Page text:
"Looking for Normal," is not about Alaska, but the author, Betty Monthei, is another Fairbanksan.
The subject matter, both blunt and nuanced, deals with an extremely dysfunctional family. Unlike Hill's gradual buildup, Monthei's novel starts with a shocker. The narrator, 12-year-old Annie Richards, is pulled out of school along with her little brother, Ted, and turned over to the maternal grandparents they barely know. Their grandmother breaks the news that their abusive father has just murdered their mother and killed himself.
"The world spins in a whirling circle then slams to a sudden stop," Annie says. "Grandma shrinks as if I was looking through the wrong end of binoculars, then grows large again. I can't move, not one finger, and I feel like my head is floating above my body, and then I can't feel anything but empty space where I used to be."
The rest of the book deals with the anger, fear, loneliness and grief Annie confronts as a new orphan and in flashbacks of her parents' marriage. Making the situation even more difficult is the grandmother, who rather than cherishing the bereaved children, subjects them to her toxic relationship with her son-in-law.
This makes for bleak reading, but Annie, by sheltering her brother and penetrating her grandfather's reserve, finally reaches a point where true healing is possible.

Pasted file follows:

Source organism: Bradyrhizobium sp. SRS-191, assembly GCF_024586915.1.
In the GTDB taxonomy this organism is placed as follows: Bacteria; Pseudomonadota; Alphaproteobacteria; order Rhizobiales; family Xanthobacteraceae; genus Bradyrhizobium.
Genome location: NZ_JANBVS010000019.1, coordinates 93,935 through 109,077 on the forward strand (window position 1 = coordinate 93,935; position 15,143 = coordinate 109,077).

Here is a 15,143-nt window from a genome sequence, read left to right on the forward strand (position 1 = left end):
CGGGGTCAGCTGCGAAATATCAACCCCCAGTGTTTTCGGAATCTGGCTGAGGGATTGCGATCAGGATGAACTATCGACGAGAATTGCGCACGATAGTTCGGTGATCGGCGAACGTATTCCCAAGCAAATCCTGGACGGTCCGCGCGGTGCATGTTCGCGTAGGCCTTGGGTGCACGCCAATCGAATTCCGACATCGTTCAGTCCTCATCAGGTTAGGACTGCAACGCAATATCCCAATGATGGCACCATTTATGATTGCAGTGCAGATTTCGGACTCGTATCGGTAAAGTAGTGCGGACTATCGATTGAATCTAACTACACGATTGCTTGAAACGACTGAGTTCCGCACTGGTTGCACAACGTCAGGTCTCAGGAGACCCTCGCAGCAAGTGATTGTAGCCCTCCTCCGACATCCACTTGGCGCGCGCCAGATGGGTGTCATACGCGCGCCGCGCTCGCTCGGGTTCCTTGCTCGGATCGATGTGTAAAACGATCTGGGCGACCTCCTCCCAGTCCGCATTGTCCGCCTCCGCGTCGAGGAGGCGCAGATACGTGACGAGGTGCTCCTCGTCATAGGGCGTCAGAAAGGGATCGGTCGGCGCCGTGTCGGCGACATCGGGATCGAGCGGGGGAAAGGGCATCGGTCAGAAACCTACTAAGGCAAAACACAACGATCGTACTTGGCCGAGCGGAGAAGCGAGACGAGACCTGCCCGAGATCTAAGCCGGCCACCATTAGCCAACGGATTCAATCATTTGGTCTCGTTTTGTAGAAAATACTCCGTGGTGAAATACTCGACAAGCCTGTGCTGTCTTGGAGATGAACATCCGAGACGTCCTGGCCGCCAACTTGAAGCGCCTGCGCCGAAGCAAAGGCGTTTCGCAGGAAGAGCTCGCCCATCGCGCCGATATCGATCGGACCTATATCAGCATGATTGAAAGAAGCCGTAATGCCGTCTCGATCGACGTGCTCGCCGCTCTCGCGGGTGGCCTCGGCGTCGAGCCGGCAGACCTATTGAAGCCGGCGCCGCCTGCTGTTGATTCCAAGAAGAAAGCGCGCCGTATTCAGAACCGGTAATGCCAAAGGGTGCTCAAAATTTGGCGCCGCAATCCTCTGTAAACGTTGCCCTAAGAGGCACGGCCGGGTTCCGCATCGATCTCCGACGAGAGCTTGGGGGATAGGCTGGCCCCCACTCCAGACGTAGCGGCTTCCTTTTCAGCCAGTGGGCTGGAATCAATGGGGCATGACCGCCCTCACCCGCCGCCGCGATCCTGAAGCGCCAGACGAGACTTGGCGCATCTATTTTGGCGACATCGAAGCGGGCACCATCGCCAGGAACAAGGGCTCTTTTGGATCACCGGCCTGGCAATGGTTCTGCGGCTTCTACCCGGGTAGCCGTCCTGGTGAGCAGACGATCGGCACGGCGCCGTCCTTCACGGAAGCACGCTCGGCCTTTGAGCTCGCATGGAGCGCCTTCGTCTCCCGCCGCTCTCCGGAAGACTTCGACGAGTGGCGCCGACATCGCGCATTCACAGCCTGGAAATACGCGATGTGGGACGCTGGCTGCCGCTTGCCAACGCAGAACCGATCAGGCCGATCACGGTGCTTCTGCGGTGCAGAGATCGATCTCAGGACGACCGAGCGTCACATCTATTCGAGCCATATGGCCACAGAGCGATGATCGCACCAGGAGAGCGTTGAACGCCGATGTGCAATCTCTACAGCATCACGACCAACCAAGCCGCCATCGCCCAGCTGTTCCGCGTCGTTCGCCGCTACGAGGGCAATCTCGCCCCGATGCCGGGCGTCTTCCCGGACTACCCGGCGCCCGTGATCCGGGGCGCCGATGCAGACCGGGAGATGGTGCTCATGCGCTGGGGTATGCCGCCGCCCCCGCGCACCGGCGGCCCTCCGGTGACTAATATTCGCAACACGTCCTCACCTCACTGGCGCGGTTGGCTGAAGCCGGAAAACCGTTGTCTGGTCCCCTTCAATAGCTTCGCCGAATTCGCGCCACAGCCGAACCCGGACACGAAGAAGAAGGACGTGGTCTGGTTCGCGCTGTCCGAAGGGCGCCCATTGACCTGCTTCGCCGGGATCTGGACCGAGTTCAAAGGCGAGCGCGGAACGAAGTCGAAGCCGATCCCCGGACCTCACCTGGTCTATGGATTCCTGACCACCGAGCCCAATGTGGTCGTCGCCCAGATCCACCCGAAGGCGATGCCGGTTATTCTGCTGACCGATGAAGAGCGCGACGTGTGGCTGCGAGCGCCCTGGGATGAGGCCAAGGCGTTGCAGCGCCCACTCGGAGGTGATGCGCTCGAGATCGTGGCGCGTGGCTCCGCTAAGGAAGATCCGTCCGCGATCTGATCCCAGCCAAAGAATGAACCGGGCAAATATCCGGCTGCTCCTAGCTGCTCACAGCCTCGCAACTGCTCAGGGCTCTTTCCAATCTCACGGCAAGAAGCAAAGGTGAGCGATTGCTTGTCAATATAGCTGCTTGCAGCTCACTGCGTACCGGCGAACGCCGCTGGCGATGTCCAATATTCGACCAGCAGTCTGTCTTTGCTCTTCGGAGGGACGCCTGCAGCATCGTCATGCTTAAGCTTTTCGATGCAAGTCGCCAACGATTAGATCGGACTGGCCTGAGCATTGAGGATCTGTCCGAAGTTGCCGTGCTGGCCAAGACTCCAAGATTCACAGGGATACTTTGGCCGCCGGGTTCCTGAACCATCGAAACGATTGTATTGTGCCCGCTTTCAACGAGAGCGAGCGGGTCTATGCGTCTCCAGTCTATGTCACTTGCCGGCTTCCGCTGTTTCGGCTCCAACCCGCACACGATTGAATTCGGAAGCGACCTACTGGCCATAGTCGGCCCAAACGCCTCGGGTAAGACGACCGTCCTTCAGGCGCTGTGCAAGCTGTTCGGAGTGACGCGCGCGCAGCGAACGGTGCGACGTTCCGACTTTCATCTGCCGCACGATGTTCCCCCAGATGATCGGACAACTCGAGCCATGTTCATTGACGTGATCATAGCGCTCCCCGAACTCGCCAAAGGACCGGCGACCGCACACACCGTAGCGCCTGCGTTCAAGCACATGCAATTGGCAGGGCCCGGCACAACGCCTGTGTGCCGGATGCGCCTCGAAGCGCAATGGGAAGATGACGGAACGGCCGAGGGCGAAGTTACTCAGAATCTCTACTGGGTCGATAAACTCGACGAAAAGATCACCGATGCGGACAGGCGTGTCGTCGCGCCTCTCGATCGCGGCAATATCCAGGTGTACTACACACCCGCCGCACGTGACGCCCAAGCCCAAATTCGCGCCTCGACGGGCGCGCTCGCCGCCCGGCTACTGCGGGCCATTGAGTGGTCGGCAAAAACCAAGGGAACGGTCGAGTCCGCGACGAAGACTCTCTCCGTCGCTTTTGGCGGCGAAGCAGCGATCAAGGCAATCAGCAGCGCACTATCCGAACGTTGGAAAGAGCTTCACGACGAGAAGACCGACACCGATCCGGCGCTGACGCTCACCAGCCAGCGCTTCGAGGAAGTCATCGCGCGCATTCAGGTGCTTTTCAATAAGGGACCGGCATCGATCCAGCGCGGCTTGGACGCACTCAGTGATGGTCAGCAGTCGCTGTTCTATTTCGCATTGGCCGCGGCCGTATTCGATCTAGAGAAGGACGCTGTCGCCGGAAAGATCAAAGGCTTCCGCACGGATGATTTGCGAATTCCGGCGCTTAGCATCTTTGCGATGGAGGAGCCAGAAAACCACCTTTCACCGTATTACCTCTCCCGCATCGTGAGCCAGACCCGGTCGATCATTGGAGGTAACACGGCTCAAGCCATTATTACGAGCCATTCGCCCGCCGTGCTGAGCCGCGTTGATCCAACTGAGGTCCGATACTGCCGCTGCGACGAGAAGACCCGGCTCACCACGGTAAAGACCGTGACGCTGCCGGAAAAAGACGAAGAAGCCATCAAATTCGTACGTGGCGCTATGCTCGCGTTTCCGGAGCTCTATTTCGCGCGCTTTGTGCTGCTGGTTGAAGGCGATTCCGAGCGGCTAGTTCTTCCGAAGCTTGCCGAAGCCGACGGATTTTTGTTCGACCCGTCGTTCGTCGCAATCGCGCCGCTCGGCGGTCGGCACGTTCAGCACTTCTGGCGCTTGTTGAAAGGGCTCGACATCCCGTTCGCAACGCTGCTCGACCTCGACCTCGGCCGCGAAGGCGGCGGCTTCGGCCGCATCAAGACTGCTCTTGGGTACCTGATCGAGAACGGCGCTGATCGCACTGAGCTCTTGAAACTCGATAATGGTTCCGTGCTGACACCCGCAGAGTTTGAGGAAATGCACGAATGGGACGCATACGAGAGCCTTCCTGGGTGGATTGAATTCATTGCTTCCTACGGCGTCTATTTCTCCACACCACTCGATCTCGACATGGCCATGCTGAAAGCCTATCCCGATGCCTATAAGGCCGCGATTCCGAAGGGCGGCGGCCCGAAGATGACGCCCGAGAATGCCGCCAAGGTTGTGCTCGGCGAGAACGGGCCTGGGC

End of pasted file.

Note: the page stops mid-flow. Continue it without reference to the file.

Monthei has written a harsh but ultimately hopeful tale that packs a real wallop.
The publisher describes "Looking for Normal" as suitable for ages 10 and up. It is not a light read, but offers insight and comfort to readers facing life's tragedies.
"Upstream," by Melissa Lion, also deals with loss and grief but in a very different way. Martha "Marty" Powers starts her senior year of high school devastated by the accidental death of her boyfriend, Steven.
She was with him when it happened, on what had been a romantic camping trip. Memories haunt and torment her as she tries to put her shattered life back together.
" [T]here are so many other moments I am forced to live over and over. The moment I looked down and somehow Steven was in my lap, his eyes staring up at the wide blue sky above us, his blood warming my jeans ... . And the moment hours before, waking up with him next to me, breathing in my ear, promising me beauty for the rest of my life."